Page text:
By continuing to browse our site, you are consenting to the use of cookies. Click here for more information on the cookies we use.


Defending life
from conception to natural death



Young girl stands out from the crowd

Posted by Rhoslyn Thomas on 2 September 2014

I received an e-mail about a young school girl in Year 8, who decided to create a petition to draw attention to the plight of the unborn and raise support for the SPUC Education and Research Trust.

Among other things, the Trust funds ARCH (Abortion Recovery Care and Helpline). ARCH is an organisation which offers help for women, men and families to restore their lives and relationships after an abortion experience.

ARCH is committed to exposing the tragedy of abortion in our community and the truth that women deserve better than abortion.

The Education and Research Trust also funds much of SPUC’s educational work, such as:

Bernadette is probably only 12 or 13 years old at most, and yet she is using the means available to her to spread the pro-life message. Standing out from the crowd at that age is hard enough, and yet Bernadette has mustered the courage to defend her unborn brothers and sisters.

It can be easy to forget that the need for spreading the pro-life message and truly converting hearts and minds can never stop until unborn babies are protected by the law and by society at large. No matter what our situation in life, we can always do something.

Consider Ann Farmer, who suffers from ME (Myalgic Encephalomyelitis). Regular readers of the letters section in the Daily Telegraph may recognise her name. Ann makes it her daily mission to ensure she writes at least one letter a day on a pro-life issue before she becomes too exhausted. Some might say it’s not much, but Ann has had such an effect on the letters department at the Telegraph that they contacted her personally to ask her to keep writing!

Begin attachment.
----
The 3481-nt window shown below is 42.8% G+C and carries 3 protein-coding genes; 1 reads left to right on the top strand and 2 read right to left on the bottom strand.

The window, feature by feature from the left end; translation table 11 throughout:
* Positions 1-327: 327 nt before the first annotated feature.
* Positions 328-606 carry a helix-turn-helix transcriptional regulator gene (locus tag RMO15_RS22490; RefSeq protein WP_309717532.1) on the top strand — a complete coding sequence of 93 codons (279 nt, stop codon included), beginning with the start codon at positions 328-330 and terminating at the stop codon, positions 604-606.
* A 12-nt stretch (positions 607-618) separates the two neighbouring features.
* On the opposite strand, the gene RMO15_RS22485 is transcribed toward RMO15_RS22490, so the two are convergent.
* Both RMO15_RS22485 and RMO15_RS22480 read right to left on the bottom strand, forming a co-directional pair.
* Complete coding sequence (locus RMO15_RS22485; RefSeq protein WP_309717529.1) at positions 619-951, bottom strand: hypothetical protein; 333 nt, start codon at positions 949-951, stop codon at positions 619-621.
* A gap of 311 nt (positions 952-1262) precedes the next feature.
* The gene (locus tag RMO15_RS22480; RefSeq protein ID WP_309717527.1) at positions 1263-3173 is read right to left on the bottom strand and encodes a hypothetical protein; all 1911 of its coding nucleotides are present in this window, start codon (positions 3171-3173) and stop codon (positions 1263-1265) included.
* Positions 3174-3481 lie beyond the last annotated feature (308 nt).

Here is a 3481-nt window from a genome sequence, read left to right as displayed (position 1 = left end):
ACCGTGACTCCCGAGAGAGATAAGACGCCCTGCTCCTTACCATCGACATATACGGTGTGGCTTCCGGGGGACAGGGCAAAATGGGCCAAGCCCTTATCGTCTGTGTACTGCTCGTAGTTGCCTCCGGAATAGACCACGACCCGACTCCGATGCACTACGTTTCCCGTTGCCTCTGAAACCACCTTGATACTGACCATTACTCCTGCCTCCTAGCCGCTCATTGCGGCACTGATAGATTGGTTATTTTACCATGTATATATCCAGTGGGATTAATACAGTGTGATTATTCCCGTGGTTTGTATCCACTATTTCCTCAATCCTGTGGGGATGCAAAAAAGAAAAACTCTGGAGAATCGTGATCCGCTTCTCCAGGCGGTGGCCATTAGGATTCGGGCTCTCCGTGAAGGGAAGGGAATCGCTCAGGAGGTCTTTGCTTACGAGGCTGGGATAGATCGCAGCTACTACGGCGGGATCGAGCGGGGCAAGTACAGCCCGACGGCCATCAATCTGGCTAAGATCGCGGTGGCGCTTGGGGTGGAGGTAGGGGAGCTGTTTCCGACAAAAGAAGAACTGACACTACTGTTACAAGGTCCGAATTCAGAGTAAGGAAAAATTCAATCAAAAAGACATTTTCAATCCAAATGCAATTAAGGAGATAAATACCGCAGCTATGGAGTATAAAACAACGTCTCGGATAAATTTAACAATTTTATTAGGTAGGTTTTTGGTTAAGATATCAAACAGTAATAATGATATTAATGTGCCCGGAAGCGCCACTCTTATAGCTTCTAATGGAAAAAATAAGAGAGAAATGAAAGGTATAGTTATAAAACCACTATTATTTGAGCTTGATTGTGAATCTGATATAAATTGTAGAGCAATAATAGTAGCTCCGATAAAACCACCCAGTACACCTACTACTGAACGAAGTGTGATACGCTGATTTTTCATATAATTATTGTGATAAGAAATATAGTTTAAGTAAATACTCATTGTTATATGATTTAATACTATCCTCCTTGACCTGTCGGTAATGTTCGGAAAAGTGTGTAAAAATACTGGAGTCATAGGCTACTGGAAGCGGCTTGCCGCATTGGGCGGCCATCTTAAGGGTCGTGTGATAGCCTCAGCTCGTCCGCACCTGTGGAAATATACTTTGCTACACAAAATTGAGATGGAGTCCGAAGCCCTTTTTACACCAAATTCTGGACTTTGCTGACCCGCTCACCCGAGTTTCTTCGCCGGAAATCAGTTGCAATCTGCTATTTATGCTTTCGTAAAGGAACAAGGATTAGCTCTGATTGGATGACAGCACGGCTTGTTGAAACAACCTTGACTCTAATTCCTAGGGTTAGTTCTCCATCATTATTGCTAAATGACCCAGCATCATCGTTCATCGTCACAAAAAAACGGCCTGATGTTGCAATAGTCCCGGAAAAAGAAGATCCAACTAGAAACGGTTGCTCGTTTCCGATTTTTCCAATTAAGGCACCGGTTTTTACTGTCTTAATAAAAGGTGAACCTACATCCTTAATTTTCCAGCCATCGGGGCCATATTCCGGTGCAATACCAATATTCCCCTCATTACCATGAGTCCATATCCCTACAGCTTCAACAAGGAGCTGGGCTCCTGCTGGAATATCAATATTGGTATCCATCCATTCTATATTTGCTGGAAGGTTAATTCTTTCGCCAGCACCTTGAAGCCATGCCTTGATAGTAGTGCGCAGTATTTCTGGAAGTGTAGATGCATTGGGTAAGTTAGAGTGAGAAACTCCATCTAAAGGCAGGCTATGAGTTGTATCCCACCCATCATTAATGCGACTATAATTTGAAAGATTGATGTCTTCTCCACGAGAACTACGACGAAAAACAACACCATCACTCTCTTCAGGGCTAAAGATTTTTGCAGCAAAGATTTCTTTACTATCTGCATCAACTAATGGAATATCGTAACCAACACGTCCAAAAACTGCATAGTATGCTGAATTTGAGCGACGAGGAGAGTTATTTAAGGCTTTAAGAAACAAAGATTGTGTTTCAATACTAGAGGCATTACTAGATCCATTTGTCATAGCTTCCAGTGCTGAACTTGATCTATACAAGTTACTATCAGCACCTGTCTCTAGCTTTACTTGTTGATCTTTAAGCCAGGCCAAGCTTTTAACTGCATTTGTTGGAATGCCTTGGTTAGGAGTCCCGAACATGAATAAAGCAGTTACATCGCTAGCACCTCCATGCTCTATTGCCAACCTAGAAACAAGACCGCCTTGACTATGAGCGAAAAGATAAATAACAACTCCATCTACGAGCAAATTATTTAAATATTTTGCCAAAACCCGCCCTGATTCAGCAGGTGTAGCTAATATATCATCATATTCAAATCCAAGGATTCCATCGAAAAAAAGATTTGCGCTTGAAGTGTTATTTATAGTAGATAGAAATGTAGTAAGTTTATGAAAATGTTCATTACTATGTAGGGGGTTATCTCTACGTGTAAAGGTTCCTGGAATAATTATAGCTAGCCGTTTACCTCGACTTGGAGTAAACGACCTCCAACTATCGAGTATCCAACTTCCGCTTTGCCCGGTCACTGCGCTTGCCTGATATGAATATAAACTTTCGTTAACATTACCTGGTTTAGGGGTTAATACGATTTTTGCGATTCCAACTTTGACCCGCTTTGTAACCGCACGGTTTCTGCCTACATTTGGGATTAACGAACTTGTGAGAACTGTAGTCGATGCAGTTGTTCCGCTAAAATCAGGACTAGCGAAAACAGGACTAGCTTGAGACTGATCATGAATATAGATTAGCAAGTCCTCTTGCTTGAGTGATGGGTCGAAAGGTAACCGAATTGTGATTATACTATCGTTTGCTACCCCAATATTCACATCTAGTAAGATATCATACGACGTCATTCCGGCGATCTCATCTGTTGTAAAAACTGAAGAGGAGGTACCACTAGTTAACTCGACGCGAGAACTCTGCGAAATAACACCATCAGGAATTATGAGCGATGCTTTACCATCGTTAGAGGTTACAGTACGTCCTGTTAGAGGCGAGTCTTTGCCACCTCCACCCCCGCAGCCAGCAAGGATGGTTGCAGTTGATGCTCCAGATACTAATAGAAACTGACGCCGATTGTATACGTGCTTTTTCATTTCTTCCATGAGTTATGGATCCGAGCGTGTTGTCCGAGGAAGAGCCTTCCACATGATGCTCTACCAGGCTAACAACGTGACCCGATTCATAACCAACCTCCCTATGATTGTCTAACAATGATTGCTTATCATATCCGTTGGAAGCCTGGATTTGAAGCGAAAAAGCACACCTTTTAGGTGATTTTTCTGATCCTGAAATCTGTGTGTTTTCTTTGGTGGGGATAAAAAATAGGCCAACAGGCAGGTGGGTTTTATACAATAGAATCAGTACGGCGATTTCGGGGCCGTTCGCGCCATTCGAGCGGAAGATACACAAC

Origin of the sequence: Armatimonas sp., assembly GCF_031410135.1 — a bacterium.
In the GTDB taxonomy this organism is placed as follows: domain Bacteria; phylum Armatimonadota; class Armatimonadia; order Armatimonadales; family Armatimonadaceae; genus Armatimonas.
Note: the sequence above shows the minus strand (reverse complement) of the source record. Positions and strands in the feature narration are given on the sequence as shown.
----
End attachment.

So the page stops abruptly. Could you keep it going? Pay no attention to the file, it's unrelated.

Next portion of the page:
The Daily Telegraph also mentioned Ann in an article about strong-minded women, saying,

A regular correspondent is Ann Farmer, a strident pro-life campaigner, who writes regularly and eloquently on a variety of weighty issues. One from just last month read: "As a disabled person I feel safer under a law that protects my right to life than a law with safeguards that depend on the mood of the moment – which could be discarded once we got used to killing the vulnerable."

What a witness! The key to Ann’s success, I think, has been consistency. As our opposition consistently chip away at society’s moral standards, so we must consistently stand up to them and be counted. Please contact your local SPUC branch to start leafleting, or collecting names for petitions, or lobbying Parliament for a change in legislation. They are not glamorous activities but it is the little things that make a huge difference when we are consistent and determined.

What is the use of living, if it be not to strive for noble causes and to make this muddled world a better place for those who will live in it after we are gone?
Winston Churchill

Add your comment

Share this article